WITHIN 24 hours of Australian Prime Minister Scott Morrison’s announcement this month that his government was scaling back crisis support for childcare providers, Frances Crimmins was inundated with calls and e-mails from parents pulling their kids out of the centers she runs.

“It really was like a slap in the face to this sector,” said Ms. Crimmins, CEO of YWCA, which operates six early learning centers in Canberra.

Australia’s success in containing the pandemic is allowing it to dial back the emergency support for some industries. But exiting such programs are already proving harder than starting them, a dilemma fellow developed-nations are also starting to face.

“The decisions for broad based support was the right thing to do,” said Takatoshi Ito, an economist at Columbia University and former senior official at the Japanese finance ministry. “But the challenge is how to withdraw.”

And there’s a lot of measures to unwind after governments piled in like never before to shield economies from the unprecedented second-quarter slump. Almost $11 trillion of fiscal resources has been approved globally since the crisis began, with an extra $5 trillion still in the pipeline, according to the Institute of International Finance.

Analysis by McKinsey & Co. estimates that government deficits worldwide could reach $11 trillion this year and a cumulative total of $30 trillion by 2023, which they say will require an “epic balancing act” if authorities are to successfully contain debt while ensuring their economies grow.

For now, finance ministers and their central bank counterparts in major developed economies including the US, Japan and Europe continue to pledge more spending to support their economies. A mix of near zero interest rates, unprecedented quantitative easing and well functioning debt markets means they’re able to fund their stimulus with little stress, but that mix may not hold forever.

“The deeper question is how will governments finance future growth without jeopardizing fiscal and financial sustainability,” said Cui Li, head of macro research at CCB International Holdings Ltd. in Hong Kong. “Given the concerns for growth, I think the policy arguments are likely to sway in favor of spending.”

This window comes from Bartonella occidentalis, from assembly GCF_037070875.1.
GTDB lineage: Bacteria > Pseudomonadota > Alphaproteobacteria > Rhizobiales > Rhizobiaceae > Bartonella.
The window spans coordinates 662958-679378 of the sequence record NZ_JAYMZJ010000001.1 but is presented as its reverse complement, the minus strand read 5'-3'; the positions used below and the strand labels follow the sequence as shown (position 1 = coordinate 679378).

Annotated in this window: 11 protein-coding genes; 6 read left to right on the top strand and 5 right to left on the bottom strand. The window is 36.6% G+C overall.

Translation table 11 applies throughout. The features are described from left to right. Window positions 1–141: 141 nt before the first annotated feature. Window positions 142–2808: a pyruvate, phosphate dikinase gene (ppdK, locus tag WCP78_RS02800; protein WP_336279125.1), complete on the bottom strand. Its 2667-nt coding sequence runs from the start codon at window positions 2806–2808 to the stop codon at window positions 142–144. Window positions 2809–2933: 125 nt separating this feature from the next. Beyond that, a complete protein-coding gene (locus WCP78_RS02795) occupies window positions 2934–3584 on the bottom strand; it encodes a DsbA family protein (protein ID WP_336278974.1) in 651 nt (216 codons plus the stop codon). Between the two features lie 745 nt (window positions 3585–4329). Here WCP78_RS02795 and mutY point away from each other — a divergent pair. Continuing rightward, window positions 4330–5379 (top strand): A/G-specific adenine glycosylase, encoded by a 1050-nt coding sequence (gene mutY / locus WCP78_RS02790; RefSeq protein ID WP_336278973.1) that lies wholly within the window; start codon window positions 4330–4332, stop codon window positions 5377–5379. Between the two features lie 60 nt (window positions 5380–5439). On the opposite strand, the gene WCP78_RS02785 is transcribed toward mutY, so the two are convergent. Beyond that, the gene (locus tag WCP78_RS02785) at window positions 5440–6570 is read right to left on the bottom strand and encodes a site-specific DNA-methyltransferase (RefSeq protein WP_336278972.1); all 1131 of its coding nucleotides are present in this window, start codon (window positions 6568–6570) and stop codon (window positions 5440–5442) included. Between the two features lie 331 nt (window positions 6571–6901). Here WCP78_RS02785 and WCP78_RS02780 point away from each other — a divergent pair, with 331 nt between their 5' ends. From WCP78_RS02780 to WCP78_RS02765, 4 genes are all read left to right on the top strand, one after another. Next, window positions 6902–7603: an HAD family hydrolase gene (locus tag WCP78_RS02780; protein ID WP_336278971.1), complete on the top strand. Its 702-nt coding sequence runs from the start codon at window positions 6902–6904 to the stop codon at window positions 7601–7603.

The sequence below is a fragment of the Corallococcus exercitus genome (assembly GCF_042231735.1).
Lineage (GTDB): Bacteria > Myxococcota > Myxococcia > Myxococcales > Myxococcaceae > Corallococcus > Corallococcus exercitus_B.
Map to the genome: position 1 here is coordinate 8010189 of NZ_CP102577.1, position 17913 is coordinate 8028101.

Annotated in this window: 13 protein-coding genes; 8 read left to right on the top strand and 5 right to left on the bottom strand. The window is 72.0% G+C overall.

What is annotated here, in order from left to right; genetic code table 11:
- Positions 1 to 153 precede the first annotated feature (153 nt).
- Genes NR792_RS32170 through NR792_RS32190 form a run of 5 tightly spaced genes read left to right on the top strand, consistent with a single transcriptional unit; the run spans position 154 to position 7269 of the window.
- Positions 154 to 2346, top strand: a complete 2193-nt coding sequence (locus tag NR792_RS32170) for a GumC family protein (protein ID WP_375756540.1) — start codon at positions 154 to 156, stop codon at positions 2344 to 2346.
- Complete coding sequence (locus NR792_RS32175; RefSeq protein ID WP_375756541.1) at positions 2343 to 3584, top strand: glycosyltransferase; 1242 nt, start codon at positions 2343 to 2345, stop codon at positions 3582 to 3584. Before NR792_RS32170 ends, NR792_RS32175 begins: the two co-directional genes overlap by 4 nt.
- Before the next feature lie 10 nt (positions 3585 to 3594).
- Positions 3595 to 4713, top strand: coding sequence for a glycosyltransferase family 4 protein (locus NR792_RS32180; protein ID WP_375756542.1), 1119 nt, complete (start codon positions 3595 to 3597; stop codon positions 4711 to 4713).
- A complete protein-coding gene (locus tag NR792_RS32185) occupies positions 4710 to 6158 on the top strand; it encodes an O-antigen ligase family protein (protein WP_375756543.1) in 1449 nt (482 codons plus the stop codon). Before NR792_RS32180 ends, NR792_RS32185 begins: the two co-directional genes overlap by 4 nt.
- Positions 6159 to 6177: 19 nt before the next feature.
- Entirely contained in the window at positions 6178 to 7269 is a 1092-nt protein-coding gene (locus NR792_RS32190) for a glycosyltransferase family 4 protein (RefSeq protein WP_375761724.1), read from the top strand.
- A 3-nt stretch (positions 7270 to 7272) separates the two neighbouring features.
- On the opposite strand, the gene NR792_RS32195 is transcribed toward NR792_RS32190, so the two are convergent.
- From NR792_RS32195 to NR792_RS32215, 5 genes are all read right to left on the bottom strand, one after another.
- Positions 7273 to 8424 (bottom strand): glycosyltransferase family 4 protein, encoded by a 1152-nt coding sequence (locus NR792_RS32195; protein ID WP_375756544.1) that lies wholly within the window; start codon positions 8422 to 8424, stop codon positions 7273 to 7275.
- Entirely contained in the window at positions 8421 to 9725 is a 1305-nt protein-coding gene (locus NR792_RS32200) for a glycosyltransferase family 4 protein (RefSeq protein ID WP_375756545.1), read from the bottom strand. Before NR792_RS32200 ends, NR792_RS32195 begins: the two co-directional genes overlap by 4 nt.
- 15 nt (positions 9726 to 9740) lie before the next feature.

In the US, Federal Reserve Chair Jerome Powell urged Congress not to pull back too quickly on federal relief for households and small businesses amid increasing debate over whether to extend temporary programs that were put in place to shield them from the pandemic.

Congress is debating whether to extend additional unemployment benefits of $600 a week, a key part of the pandemic stimulus, beyond their current expiry date of July 31. Another program to prop up small business and help them avoid layoffs is coming toward the end of its allotted funding. And lawmakers also face pressure to provide more cash to state and local governments, which start a new fiscal year on July 1 and are being forced to fire workers as their revenue dries up.

Meantime, Canada is seeking to wean millions of people off government support in what’s described as one of the trickiest economic policy maneuvers in the country’s recent history.

The UK government bowed to pressure to continue providing free meals for Britain’s poorest children over the summer after a campaign led by England soccer star Marcus Rashford. That comes as the Treasury is funding the wages of more than 11 million jobs, with a price tag some say could exceed 100 billion pounds by the time it expires in October.

It’s a similar story in the euro area. In the region’s four largest economies — Germany, France, Italy and Spain — support programs covered about 34 million jobs at the start of this month.

While some relief measures will fade away as businesses come back on stream, it will be harder to make judgment calls on pulling back on support for the labor market especially, said Fabrizio Pagani, a former adviser to the Prime Minister of Italy.

“Eventually there will be significant job reallocation and possibly unemployment,” he said. “Governments will be reluctant to see that happening.” — Bloomberg